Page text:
Could Charlotte move its Confederate monuments?

Could Charlotte move its Confederate monuments?
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A white supremacist rally defending a Confederate statue in Charlottesville, Virginia, has turned into a national conversation over what cities should do with the hundreds of memorials still standing that honor soldiers or leaders of the South during the Civil War.

Like most Southern cities, Charlotte is home to several Confederate monuments. There are 120 more around the state of North Carolina.

In light of the violence in Charlottesville, several political leaders in Charlotte are calling for the city’s Confederate monuments to be removed from public property and put in museums.

What Confederate monuments does Charlotte have?

There are numerous others around the region (including one in Cornelius), but the city of Charlotte has two major Confederate monuments standing today.


The first is in Elmwood Cemetery, a city-owned graveyard at 5th Street and Cedar Street that is the final resting place for prominent Charlotteans like D.A. Tompkins and Edward Dilworth Latta.

There is an obelisk there, erected in 1867, that honors Confederate soldiers from Mecklenburg County who died during the Civil War. There are also numerous graves of Confederate dead, many marked with mini Confederate flags.

The second is between Memorial Stadium and the Grady Cole Center off North Kings Drive, both owned by Mecklenburg County. It was erected in 1929 in commemoration of a Confederate soldier reunion. It praises Confederate soldiers for their “heroism in war and fidelity in peace” and lauds that they accepted the outcome of the war and “preserved the Anglo-Saxon civilization of the South.”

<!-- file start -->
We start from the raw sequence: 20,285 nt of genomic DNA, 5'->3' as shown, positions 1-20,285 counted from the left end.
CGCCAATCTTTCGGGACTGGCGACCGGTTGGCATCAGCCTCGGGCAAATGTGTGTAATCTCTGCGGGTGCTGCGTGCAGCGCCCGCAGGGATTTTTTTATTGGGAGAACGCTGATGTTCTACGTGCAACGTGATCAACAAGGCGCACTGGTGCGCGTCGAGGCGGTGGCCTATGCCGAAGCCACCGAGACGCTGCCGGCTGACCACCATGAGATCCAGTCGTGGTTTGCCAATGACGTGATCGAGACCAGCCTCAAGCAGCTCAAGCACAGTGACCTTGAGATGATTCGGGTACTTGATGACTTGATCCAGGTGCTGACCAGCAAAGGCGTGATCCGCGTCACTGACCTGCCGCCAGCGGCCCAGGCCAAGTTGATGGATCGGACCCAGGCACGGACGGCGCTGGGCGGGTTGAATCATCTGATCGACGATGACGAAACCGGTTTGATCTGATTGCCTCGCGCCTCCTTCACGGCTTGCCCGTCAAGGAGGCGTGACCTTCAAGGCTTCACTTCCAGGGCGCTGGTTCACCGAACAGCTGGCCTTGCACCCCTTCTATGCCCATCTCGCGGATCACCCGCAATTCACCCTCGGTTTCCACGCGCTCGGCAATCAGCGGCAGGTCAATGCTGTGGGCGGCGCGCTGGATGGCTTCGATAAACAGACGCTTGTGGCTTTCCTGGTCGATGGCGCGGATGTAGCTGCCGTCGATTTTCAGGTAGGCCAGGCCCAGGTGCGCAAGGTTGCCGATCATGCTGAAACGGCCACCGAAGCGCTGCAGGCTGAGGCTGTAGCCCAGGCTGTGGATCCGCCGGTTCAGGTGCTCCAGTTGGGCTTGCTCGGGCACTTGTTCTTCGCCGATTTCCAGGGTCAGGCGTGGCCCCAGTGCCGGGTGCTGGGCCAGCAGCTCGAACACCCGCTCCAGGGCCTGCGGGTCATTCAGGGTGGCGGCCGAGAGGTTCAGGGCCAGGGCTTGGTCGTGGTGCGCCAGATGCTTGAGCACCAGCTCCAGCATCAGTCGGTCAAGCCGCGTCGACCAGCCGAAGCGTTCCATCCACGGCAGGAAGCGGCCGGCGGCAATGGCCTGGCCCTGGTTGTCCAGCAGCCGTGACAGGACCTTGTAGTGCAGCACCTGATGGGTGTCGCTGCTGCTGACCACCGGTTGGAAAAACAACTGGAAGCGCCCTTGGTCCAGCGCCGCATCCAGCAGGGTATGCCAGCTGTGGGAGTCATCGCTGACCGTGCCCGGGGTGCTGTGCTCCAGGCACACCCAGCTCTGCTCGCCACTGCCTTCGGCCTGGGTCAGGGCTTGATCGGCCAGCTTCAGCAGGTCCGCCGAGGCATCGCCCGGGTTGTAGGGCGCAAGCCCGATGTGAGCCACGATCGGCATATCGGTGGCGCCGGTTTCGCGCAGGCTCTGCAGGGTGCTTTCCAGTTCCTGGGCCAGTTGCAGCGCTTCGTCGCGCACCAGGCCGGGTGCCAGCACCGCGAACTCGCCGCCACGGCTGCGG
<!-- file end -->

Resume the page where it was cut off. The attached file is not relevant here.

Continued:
In contrast to the statue in Charlottesville, the two monuments in Charlotte are not in particularly prominent locations.

The monument at Elmwood Cemetery is tucked within its winding paths. The one by Memorial Stadium is actually now blocked off by construction fencing.

But both of Charlotte’s Confederate monuments are on public property, giving them an implicit endorsement.

Are our elected officials satisfied with this arrangement?

In 2015, they were. Things appear to be changing.

Charlotte elected officials have not formally renewed discussion, but Mayor Jennifer Roberts and Mayor Pro Tem Vi Lyles both said Tuesday they’d support moving them.

The last time they were discussed in earnest was in 2015, shortly after the massacre of nine black church parishioners in downtown Charleston. Immediately after, both of Charlotte’s Confederate monuments were defaced with spray paint.

The city removed a Confederate monument from Old City Hall, restored it, and quietly placed it at Elmwood Cemetery with the rest of the Confederate memorials.

Photo via N.C. Department of Cultural Resources

The City Council did not actively order the move to Elmwood and did not suggest moving it elsewhere. According to meeting minutes, then-city manager Ron Carlee informed the council that he was planning to make the move to Elmwood and that he would proceed unless told otherwise.

“The manager has put you on notice and if you want to talk to him about it, you need to get to him quickly,” then-Mayor Dan Clodfelter told the rest of the council, according to the minutes.

At the time, Mayor Jennifer Roberts was campaigning for the job she now holds. She said in a WFAE-sponsored debate that fall that “Confederate monuments belong in a museum.”

Roberts reiterated that position Tuesday.

““I have said for years that Confederate monuments should be in museums,” she said by email. “North Carolina has nearly 100 Confederate monuments and it’s time for all of them to be placed in museums.”

Vi Lyles, the city’s mayor pro tem and candidate for mayor, indicated Tuesday that she would also still support moving the monuments.

“It is important that we not erase history, so we may learn from it,” she said in an email to the Agenda. “However, we should not dignify sentiments of hatred by memorializing them in our public spaces without proper information. Museums are a place where the history of the Confederacy can be placed with the needed context.”